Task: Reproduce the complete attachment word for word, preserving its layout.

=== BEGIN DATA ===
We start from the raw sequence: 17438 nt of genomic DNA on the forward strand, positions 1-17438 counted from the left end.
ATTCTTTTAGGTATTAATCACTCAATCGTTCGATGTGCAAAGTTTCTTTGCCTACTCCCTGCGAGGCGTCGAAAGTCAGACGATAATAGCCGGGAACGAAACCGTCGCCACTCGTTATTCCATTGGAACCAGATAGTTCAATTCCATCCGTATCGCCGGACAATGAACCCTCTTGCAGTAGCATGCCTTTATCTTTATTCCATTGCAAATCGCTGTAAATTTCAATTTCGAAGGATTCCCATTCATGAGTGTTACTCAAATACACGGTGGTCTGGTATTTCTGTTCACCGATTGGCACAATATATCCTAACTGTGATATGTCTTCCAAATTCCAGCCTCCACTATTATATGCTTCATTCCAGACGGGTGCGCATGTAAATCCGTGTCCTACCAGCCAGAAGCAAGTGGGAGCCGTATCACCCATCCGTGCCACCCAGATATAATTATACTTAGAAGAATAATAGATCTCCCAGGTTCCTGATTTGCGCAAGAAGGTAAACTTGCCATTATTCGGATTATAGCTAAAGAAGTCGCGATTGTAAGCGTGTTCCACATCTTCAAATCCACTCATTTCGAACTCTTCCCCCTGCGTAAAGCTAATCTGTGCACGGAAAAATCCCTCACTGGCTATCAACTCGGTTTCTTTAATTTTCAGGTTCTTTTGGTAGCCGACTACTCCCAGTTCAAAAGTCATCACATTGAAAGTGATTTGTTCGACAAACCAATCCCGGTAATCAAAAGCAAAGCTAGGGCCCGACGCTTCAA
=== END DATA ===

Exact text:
We start from the raw sequence: 17438 nt of genomic DNA on the forward strand, positions 1-17438 counted from the left end.
ATTCTTTTAGGTATTAATCACTCAATCGTTCGATGTGCAAAGTTTCTTTGCCTACTCCCTGCGAGGCGTCGAAAGTCAGACGATAATAGCCGGGAACGAAACCGTCGCCACTCGTTATTCCATTGGAACCAGATAGTTCAATTCCATCCGTATCGCCGGACAATGAACCCTCTTGCAGTAGCATGCCTTTATCTTTATTCCATTGCAAATCGCTGTAAATTTCAATTTCGAAGGATTCCCATTCATGAGTGTTACTCAAATACACGGTGGTCTGGTATTTCTGTTCACCGATTGGCACAATATATCCTAACTGTGATATGTCTTCCAAATTCCAGCCTCCACTATTATATGCTTCATTCCAGACGGGTGCGCATGTAAATCCGTGTCCTACCAGCCAGAAGCAAGTGGGAGCCGTATCACCCATCCGTGCCACCCAGATATAATTATACTTAGAAGAATAATAGATCTCCCAGGTTCCTGATTTGCGCAAGAAGGTAAACTTGCCATTATTCGGATTATAGCTAAAGAAGTCGCGATTGTAAGCGTGTTCCACATCTTCAAATCCACTCATTTCGAACTCTTCCCCCTGCGTAAAGCTAATCTGTGCACGGAAAAATCCCTCACTGGCTATCAACTCGGTTTCTTTAATTTTCAGGTTCTTTTGGTAGCCGACTACTCCCAGTTCAAAAGTCATCACATTGAAAGTGATTTGTTCGACAAACCAATCCCGGTAATCAAAAGCAAAGCTAGGGCCCGACGCTTCAA